On Thursday, Heins noted that Balsillie was leaving the RIM board of directors. The new CEO noted flatly, "I'd like to take the opportunity to thank Jim for 20 years of service and leadership in the name of RIM and wish him well in the future." And that was it. Heins' tone was markedly different from his treatment of Balsillie on the introductory call; the deference was clearly gone. In this -- and on most of the call -- Heins sounded far more authoritative, far more involved, and far more in tune than in his first conference call. He sounded like a man who was taking control of his company, and who was comfortable stepping away from the shadows of the giants who preceded him. Granted, it may be too late for RIM and its shareholders. But the Thorsten Heins whose introduction to the investing world in January cost shareholders over a billion dollars is not the same Thorsten Heins who spoke on Thursday. It may not be enough for RIMM -- but it's something investors should consider.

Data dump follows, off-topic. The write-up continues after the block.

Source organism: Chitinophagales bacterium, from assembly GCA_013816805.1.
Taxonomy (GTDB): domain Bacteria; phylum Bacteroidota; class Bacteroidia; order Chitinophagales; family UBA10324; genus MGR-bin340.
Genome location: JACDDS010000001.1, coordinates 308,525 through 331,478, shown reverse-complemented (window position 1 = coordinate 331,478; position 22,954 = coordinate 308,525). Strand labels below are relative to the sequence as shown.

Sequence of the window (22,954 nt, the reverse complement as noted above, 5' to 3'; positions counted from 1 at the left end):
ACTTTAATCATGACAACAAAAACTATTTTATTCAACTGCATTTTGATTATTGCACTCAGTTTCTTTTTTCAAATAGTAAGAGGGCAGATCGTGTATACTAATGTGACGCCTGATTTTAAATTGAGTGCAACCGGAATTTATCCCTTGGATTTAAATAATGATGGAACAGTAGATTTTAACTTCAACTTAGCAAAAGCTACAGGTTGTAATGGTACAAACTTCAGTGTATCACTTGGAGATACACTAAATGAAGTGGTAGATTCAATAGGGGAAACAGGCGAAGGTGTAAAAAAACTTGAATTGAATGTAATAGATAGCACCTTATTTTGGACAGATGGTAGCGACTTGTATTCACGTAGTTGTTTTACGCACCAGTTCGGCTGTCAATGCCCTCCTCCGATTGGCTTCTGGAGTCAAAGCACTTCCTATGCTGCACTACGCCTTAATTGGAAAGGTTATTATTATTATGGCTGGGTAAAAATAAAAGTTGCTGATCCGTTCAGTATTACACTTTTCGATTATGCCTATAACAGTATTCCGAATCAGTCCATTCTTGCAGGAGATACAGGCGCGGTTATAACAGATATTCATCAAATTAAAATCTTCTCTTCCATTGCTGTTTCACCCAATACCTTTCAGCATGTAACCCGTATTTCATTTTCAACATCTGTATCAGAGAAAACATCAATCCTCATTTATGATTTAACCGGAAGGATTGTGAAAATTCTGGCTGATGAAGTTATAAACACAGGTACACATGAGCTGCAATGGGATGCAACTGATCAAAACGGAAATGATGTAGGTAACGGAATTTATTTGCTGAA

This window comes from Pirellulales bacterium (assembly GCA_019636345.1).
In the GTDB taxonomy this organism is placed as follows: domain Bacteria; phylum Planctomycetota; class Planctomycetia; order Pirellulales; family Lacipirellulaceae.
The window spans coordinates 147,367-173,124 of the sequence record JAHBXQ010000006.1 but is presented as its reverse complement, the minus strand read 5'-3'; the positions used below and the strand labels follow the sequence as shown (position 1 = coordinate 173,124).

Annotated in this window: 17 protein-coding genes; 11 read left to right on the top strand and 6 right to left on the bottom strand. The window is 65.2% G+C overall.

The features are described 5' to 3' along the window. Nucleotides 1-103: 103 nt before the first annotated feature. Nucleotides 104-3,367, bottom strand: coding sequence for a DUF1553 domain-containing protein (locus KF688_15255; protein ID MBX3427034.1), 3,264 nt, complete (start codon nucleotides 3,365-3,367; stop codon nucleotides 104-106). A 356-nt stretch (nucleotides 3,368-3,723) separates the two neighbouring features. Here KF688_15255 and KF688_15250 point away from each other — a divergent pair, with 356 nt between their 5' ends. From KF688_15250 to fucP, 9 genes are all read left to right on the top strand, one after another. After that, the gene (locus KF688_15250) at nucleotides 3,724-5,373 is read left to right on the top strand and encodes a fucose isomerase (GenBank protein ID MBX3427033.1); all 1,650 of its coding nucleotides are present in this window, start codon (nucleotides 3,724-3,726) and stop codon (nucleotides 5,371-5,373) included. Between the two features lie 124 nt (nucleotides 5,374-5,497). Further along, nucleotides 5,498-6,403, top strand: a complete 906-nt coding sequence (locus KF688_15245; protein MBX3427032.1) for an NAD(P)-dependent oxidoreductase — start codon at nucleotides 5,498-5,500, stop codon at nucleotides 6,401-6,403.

Disclosure: I have no positions in any stocks mentioned, and no plans to initiate any positions within the next 72 hours.